Some call them "road scholars" or "freeway flyers" for their
shuttling between teaching gigs - a class in Chaucer at one
university, then on to basic writing at a college across town.
More-polite labels for the fast-growing ranks of part-time
college professors are "adjunct faculty" or "contingent faculty."
Whatever the moniker, many in these ranks do not have an office
or even a phone number at colleges where they teach. What most do
have in common is that, despite their lofty educations - master's
degrees or PhDs - they have little more job security than janitors,
and often earn about as much.
Colleges' reliance on these professors is a phenomenon most
administrators would rather not talk about, says Richard Moser, a
union organizer at the American Association of University Professors
(AAUP) in Washington. But part-timers are demanding more attention:
They're organizing on a growing number of campuses, and they're
taking to the streets. For the first time in more than a century,
faculty lecturers at the University of California decided to strike
earlier this year.
Nearly half of campus faculty are now part time, according to a
report released last week by the American Council on Education
(ACE). According to the analysis of federal data for all types of
higher-education institutions, the number of part-time faculty has
grown 79 percent over the past two decades, to more than 400,000 out
of 1 million faculty. Add to those ranks the faculty who are full
time but not on a tenure track and you have nearly two-thirds of all
faculty, the report says.
Not surprisingly, the majority of part-time professors (64
percent) work at public, two-year schools. And many people prefer
working part-time, the report says. But critics of this shift to
nontraditional faculty say that many people are stuck with jobs that
offer low pay and few benefits, and that the quality of teaching and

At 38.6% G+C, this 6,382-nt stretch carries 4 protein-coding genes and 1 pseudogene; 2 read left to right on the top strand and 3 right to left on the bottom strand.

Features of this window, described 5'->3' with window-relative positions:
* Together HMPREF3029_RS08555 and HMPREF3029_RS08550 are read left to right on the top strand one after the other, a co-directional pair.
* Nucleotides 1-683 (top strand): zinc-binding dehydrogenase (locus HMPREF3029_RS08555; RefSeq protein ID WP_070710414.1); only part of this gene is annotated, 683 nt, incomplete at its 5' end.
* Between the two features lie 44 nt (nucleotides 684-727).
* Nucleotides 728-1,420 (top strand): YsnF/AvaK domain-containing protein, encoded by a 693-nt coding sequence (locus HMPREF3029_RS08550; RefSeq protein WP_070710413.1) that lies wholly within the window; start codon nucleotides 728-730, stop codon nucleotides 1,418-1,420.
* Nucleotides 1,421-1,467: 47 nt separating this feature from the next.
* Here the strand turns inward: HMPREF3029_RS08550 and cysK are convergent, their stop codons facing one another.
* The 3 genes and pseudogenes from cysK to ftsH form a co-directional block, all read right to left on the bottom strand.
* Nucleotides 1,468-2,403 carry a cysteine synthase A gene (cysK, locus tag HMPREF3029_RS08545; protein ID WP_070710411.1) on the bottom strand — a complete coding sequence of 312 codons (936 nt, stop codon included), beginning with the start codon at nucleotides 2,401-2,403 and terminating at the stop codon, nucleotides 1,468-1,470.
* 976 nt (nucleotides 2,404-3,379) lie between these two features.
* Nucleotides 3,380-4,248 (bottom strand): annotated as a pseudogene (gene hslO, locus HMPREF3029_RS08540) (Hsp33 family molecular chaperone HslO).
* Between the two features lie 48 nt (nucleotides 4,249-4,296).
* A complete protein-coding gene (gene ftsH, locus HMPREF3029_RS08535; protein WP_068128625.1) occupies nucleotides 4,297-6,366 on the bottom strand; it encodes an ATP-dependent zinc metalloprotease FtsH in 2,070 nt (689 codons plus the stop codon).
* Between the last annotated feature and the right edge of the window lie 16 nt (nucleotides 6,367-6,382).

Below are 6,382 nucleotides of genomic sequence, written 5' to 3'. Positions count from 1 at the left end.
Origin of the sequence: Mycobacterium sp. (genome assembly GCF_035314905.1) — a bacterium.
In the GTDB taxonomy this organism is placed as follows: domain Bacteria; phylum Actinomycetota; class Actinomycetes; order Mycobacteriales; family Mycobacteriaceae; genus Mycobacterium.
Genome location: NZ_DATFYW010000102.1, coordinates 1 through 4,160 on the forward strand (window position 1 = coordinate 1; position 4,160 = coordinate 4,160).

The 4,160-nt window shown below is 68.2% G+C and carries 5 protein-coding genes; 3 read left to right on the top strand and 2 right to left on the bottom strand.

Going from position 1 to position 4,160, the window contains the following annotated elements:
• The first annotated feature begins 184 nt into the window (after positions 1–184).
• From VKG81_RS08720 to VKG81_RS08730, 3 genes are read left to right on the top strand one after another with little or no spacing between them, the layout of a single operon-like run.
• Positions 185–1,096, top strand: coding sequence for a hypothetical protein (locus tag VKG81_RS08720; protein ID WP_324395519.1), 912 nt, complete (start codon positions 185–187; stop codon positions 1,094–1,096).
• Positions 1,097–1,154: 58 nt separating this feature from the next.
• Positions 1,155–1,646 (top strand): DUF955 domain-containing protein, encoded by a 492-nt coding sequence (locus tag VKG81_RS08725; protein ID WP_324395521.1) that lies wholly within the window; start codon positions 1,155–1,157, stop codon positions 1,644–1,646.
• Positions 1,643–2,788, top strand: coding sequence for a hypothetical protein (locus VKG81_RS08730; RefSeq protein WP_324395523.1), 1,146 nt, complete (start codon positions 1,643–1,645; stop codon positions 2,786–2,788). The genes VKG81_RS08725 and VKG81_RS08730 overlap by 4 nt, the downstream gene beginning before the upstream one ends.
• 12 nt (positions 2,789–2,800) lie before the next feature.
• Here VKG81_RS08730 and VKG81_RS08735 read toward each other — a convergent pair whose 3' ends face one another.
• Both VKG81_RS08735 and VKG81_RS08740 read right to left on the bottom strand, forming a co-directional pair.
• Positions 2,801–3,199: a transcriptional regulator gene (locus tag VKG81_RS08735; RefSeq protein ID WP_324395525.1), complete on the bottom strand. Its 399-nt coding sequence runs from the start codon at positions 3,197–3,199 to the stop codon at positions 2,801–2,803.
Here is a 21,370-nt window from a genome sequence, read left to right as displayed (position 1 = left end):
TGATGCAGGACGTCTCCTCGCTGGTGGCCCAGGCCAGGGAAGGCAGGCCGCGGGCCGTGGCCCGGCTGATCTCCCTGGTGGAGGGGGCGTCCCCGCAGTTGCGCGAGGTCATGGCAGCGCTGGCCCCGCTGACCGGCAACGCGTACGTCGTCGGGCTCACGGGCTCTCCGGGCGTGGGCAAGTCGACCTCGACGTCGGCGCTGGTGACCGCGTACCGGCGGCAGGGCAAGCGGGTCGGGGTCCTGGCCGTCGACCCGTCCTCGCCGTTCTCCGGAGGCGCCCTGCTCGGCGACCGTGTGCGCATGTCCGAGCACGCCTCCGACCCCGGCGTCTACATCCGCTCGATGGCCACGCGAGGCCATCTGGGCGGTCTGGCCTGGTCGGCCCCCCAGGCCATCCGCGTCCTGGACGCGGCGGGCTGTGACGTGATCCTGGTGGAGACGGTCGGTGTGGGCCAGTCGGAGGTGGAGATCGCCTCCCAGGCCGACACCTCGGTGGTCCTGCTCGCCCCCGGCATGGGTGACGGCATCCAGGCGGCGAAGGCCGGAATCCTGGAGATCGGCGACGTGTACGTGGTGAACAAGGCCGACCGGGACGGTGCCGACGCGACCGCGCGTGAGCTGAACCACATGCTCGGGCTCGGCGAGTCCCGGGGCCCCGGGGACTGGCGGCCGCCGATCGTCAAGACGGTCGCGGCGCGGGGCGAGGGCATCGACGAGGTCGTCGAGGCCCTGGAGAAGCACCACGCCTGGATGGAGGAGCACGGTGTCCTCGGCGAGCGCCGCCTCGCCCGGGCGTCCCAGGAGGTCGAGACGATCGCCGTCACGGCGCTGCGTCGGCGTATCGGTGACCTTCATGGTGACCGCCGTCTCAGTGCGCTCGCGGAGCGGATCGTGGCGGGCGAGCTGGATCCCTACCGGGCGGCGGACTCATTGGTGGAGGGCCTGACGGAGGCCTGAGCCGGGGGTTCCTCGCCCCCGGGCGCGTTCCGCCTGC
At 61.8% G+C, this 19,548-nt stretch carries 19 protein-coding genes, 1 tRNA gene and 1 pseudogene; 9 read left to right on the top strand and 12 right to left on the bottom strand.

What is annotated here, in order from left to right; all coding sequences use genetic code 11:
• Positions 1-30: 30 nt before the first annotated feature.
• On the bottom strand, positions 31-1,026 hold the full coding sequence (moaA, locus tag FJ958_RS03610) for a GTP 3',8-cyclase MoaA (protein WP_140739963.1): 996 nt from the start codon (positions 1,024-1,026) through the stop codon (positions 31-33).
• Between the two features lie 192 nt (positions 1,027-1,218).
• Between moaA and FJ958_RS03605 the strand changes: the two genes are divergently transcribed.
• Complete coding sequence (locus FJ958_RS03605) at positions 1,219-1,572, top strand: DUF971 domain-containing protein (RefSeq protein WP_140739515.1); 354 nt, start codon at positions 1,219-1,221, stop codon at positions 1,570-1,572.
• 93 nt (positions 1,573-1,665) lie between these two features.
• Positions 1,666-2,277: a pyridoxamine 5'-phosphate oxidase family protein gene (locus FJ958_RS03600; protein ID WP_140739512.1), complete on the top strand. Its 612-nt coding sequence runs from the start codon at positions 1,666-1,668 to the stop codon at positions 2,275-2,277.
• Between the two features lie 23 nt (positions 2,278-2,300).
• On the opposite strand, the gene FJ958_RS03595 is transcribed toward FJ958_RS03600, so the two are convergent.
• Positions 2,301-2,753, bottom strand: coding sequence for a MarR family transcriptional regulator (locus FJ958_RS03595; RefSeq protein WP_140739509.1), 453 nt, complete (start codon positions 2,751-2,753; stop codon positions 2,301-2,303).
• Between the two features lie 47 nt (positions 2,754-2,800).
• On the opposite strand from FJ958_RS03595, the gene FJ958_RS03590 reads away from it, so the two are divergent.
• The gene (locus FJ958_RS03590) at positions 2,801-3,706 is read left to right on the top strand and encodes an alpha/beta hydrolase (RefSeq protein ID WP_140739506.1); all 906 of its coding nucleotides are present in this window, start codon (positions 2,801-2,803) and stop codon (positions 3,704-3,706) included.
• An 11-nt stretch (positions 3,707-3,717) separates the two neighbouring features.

academic freedom are being undermined.
"Teacher working conditions are student learning conditions,"
says Gary Zabel, a part-time professor of philosophy at the
University of Massachusetts, Boston. And part-timers, who typically
have no vote in how a university is run and may be clinging to a
job, are unlikely to challenge school policies, he says.
Invisible no longer
The move toward hiring part-time faculty began in the 1980s when
there was a mass of retirements. Between 1994 and 1998, about two-
thirds of those hired were part time, a much higher level than
Despite their large numbers, part-timers' woes have been
relatively invisible. Indeed, one book about adjuncts' trials is
titled "Ghosts in the Classroom." But a movement to unionize has
been building steadily since 1998. That's when part-timers formed
unions at Roosevelt University and Columbia College in Chicago, the
first to do so after a 1980 Supreme Court ruling halted unionization
by full-time tenured faculty and cast a chill over other efforts.
In Boston, a college town with an estimated 10,000 adjunct
faculty, there are union glimmers, too. Last year, part-time faculty
at Emerson College voted to unionize - the first such move in New
England since the high court's decision.
This summer, New York University adjuncts voted to join the
United Auto Workers union. And part-timers are organizing unions on
at least a half dozen campuses - including Illinois State University
in Normal, and others where the movement is still secret, Mr. Moser
Among the groups coordinating efforts nationally are the
Coalition of Contingent Academic Labor, the American Federation of
Teachers, and the AAUP.
The nine-campus University of California (UC) system has seen
three faculty strikes so far this year. Last month, part-time
faculty, known as lecturers, hit the picket line on five UC
campuses, demanding better pay, benefits, and, most of all, job